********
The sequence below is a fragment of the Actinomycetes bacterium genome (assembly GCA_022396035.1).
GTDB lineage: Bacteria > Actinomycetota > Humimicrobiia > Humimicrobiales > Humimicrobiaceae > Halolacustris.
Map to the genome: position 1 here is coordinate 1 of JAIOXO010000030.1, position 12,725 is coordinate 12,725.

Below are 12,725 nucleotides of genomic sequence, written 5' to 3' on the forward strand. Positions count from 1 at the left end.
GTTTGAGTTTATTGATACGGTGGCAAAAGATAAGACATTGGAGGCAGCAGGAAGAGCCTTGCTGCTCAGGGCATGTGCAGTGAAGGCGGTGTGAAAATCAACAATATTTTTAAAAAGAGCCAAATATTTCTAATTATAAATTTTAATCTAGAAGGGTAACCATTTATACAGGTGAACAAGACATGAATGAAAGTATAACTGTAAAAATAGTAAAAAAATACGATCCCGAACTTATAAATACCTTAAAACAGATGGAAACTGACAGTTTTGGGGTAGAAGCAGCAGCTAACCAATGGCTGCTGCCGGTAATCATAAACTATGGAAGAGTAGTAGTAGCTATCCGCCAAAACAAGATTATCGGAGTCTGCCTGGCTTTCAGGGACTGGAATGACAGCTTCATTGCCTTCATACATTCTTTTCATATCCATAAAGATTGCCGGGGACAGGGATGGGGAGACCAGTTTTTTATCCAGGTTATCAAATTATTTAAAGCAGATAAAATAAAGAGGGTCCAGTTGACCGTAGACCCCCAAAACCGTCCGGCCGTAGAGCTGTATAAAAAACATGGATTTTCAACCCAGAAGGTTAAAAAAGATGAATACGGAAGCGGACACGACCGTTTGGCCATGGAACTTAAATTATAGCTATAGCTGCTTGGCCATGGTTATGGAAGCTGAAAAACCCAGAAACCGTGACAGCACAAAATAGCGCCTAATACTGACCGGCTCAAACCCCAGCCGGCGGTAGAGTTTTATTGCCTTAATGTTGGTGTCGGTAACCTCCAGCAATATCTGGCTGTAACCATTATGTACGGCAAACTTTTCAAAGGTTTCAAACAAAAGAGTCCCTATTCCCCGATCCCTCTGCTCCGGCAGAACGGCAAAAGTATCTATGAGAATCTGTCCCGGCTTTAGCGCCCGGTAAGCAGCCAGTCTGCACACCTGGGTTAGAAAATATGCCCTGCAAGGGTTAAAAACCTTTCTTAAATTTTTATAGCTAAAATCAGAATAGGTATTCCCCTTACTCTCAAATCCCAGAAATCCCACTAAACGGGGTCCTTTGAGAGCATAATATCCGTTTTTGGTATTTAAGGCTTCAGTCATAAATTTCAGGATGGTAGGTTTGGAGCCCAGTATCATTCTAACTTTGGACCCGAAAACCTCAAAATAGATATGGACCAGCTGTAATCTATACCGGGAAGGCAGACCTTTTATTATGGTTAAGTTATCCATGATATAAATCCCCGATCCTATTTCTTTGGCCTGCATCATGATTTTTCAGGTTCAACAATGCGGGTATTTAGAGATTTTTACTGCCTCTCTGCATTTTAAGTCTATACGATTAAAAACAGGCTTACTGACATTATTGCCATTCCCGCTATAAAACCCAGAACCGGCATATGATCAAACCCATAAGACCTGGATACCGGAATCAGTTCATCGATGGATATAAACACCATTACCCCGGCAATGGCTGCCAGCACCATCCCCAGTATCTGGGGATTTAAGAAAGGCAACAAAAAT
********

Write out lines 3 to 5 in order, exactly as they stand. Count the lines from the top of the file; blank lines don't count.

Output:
Map to the genome: position 1 here is coordinate 1 of JAIOXO010000030.1, position 12,725 is coordinate 12,725.

Below are 12,725 nucleotides of genomic sequence, written 5' to 3' on the forward strand. Positions count from 1 at the left end.
GTTTGAGTTTATTGATACGGTGGCAAAAGATAAGACATTGGAGGCAGCAGGAAGAGCCTTGCTGCTCAGGGCATGTGCAGTGAAGGCGGTGTGAAAATCAACAATATTTTTAAAAAGAGCCAAATATTTCTAATTATAAATTTTAATCTAGAAGGGTAACCATTTATACAGGTGAACAAGACATGAATGAAAGTATAACTGTAAAAATAGTAAAAAAATACGATCCCGAACTTATAAATACCTTAAAACAGATGGAAACTGACAGTTTTGGGGTAGAAGCAGCAGCTAACCAATGGCTGCTGCCGGTAATCATAAACTATGGAAGAGTAGTAGTAGCTATCCGCCAAAACAAGATTATCGGAGTCTGCCTGGCTTTCAGGGACTGGAATGACAGCTTCATTGCCTTCATACATTCTTTTCATATCCATAAAGATTGCCGGGGACAGGGATGGGGAGACCAGTTTTTTATCCAGGTTATCAAATTATTTAAAGCAGATAAAATAAAGAGGGTCCAGTTGACCGTAGACCCCCAAAACCGTCCGGCCGTAGAGCTGTATAAAAAACATGGATTTTCAACCCAGAAGGTTAAAAAAGATGAATACGGAAGCGGACACGACCGTTTGGCCATGGAACTTAAATTATAGCTATAGCTGCTTGGCCATGGTTATGGAAGCTGAAAAACCCAGAAACCGTGACAGCACAAAATAGCGCCTAATACTGACCGGCTCAAACCCCAGCCGGCGGTAGAGTTTTATTGCCTTAATGTTGGTGTCGGTAACCTCCAGCAATATCTGGCTGTAACCATTATGTACGGCAAACTTTTCAAAGGTTTCAAACAAAAGAGTCCCTATTCCCCGATCCCTCTGCTCCGGCAGAACGGCAAAAGTATCTATGAGAATCTGTCCCGGCTTTAGCGCCCGGTAAGCAGCCAGTCTGCACACCTGGGTTAGAAAATATGCCCTGCAAGGGTTAAAAACCTTTCTTAAATTTTTATAGCTAAAATCAGAATAGGTATTCCCCTTACTCTCAAATCCCAGAAATCCCACTAAACGGGGTCCTTTGAGAGCATAATATCCGTTTTTGGTATTTAAGGCTTCAGTCATAAATTTCAGGATGGTAGGTTTGGAGCCCAGTATCATTCTAACTTTGGACCCGAAAACCTCAAAATAGATATGGACCAGCTGTAATCTATACCGGGAAGGCAGACCTTTTATTATGGTTAAGTTATCCATGATATAAATCCCCGATCCTATTTCTTTGGCCTGCATCATGATTTTTCAGGTTCAACAATGCGGGTATTTAGAGATTTTTACTGCCTCTCTGCATTTTAAGTCTATACGATTAAAAACAGGCTTACTGACATTATTGCCATTCCCGCTATAAAACCCAGAACCGGCATATGATCAAACCCATAAGACCTGGATACCGGAATCAGTTCATCGATGGATATAAACACCATTACCCCGGCAATGGCTGCCAGCACCATCCCCAGTATCTGGGGATTTAAGAAAGGCAACAAAAAT